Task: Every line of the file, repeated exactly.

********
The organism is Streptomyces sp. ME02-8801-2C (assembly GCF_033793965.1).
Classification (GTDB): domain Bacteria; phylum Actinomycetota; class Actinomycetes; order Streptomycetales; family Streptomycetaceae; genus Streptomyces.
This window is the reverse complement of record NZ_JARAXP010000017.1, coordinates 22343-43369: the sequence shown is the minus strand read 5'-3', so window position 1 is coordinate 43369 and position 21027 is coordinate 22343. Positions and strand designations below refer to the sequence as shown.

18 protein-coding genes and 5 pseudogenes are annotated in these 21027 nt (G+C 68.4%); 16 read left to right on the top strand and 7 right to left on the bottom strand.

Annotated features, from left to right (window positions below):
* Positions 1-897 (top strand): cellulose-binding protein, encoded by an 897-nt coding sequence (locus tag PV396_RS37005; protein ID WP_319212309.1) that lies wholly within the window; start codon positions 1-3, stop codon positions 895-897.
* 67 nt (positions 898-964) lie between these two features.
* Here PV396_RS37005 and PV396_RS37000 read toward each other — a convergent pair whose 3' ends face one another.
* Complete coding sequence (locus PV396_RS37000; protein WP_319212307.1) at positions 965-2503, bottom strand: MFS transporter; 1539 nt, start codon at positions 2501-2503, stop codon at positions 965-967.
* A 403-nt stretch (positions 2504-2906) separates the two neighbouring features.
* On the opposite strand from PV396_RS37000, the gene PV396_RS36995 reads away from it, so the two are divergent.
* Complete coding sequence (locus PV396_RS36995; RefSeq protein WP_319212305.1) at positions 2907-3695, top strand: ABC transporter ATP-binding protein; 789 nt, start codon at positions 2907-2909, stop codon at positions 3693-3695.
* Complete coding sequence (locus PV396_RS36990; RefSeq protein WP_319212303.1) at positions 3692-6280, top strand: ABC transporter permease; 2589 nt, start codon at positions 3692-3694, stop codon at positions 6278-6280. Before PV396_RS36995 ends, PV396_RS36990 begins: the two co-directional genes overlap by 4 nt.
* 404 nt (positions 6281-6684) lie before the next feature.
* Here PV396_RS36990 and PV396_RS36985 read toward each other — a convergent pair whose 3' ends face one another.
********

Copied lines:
The organism is Streptomyces sp. ME02-8801-2C (assembly GCF_033793965.1).
Classification (GTDB): domain Bacteria; phylum Actinomycetota; class Actinomycetes; order Streptomycetales; family Streptomycetaceae; genus Streptomyces.
This window is the reverse complement of record NZ_JARAXP010000017.1, coordinates 22343-43369: the sequence shown is the minus strand read 5'-3', so window position 1 is coordinate 43369 and position 21027 is coordinate 22343. Positions and strand designations below refer to the sequence as shown.

18 protein-coding genes and 5 pseudogenes are annotated in these 21027 nt (G+C 68.4%); 16 read left to right on the top strand and 7 right to left on the bottom strand.

Annotated features, from left to right (window positions below):
* Positions 1-897 (top strand): cellulose-binding protein, encoded by an 897-nt coding sequence (locus tag PV396_RS37005; protein ID WP_319212309.1) that lies wholly within the window; start codon positions 1-3, stop codon positions 895-897.
* 67 nt (positions 898-964) lie between these two features.
* Here PV396_RS37005 and PV396_RS37000 read toward each other — a convergent pair whose 3' ends face one another.
* Complete coding sequence (locus PV396_RS37000; protein WP_319212307.1) at positions 965-2503, bottom strand: MFS transporter; 1539 nt, start codon at positions 2501-2503, stop codon at positions 965-967.
* A 403-nt stretch (positions 2504-2906) separates the two neighbouring features.
* On the opposite strand from PV396_RS37000, the gene PV396_RS36995 reads away from it, so the two are divergent.
* Complete coding sequence (locus PV396_RS36995; RefSeq protein WP_319212305.1) at positions 2907-3695, top strand: ABC transporter ATP-binding protein; 789 nt, start codon at positions 2907-2909, stop codon at positions 3693-3695.
* Complete coding sequence (locus PV396_RS36990; RefSeq protein WP_319212303.1) at positions 3692-6280, top strand: ABC transporter permease; 2589 nt, start codon at positions 3692-3694, stop codon at positions 6278-6280. Before PV396_RS36995 ends, PV396_RS36990 begins: the two co-directional genes overlap by 4 nt.
* 404 nt (positions 6281-6684) lie before the next feature.
* Here PV396_RS36990 and PV396_RS36985 read toward each other — a convergent pair whose 3' ends face one another.